Vantage Point

   A shoot day for me starts very early so I can enjoy first light. I carry much more film than I plan to use and this gives me the confidence to work and interpret a subject with multiple exposures. When I reach a possible subject, I do not interpret by looking through the ground glass of my 4×5”, 5×7” or 8×10” field camera. I set the camera down on it’s tripod and began to walk and circle about the subject using a hand held digital camera with a zoom lens. With the digital sidekick camera up to my eye I began to decide what to address in combination with changing the zoom lens to calculate the final focal length for the camera which accepts only fixed focal length (non zooms) lenses.

“Owachomo Bridge,” Natural Bridges National Park, Utah, 2000


   My first job is to find a vantage point, or where to stand, to make the photograph. I might have to climb a small boulder to add six feet of height to my tripod to ensure a good vantage point. Or, as in the ”Owachomo Bridge” photograph, I used a lower vantage point to emphasize the flowing pattern of rock in the foreground. My next decision after vantage point is to enhance my perspective by choosing a focal length to bring the image onto the ground glass or film plane which has been made clear by the use of the digital camera with zoom lens.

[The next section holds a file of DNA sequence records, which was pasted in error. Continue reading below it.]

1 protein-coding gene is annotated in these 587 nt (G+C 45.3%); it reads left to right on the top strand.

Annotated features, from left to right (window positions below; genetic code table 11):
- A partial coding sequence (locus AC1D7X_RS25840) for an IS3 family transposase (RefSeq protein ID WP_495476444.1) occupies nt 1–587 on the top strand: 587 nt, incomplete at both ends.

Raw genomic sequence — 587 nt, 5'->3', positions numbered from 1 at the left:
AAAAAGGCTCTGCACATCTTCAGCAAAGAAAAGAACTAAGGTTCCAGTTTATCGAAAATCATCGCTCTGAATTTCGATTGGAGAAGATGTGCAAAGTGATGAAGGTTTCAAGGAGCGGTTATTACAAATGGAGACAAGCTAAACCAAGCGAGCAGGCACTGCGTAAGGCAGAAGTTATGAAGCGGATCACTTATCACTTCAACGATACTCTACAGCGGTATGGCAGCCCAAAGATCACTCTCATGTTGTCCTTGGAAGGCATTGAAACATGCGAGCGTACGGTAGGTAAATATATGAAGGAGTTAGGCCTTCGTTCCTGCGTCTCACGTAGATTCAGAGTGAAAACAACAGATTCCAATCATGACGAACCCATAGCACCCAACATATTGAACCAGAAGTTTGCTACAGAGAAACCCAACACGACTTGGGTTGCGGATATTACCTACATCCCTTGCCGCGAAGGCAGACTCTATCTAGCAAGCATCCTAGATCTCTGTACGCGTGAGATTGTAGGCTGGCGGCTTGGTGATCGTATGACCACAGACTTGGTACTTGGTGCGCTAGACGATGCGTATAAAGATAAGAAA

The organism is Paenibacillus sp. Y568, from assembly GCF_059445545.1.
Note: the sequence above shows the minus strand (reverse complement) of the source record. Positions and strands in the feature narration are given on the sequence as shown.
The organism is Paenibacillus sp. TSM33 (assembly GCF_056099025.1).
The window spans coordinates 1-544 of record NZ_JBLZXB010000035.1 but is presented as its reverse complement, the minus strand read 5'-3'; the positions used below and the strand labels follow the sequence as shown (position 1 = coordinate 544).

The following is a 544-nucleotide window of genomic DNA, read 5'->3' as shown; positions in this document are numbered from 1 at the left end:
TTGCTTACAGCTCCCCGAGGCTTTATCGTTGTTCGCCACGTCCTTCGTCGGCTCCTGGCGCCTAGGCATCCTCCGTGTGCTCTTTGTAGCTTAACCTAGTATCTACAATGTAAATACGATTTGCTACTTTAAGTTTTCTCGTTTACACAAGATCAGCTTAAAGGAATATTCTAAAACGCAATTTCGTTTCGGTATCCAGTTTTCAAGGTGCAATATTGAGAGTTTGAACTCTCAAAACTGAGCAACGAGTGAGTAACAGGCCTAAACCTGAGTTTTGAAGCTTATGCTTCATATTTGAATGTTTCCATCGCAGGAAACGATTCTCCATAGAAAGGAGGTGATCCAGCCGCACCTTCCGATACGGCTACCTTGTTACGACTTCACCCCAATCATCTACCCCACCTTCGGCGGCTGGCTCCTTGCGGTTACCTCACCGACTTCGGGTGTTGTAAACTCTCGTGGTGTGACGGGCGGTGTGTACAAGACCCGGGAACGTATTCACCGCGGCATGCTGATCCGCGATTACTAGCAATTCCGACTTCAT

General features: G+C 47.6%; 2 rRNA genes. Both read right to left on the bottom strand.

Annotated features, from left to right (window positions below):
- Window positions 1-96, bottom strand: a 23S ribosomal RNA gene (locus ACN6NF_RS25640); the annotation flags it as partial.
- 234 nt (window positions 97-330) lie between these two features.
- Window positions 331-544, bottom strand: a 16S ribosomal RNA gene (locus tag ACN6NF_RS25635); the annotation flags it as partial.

I selected a wide angle lens to make the slick rock advance in the foreground and allowed the large natural Owachomo Bridge to act as a silent shape in the background. I made a series of images by framing more to the left or right by rotating the tripod head. I made the alternative negatives because the larger part of the bridge on the left seems to visually unbalance the symmetrical composition I was working with.

   Natural Bridges National Park is in Utah and is an ancient river course which in time created a series of spectacular arches. This National Park is hot and dry and takes a couples hours on foot to see most it.

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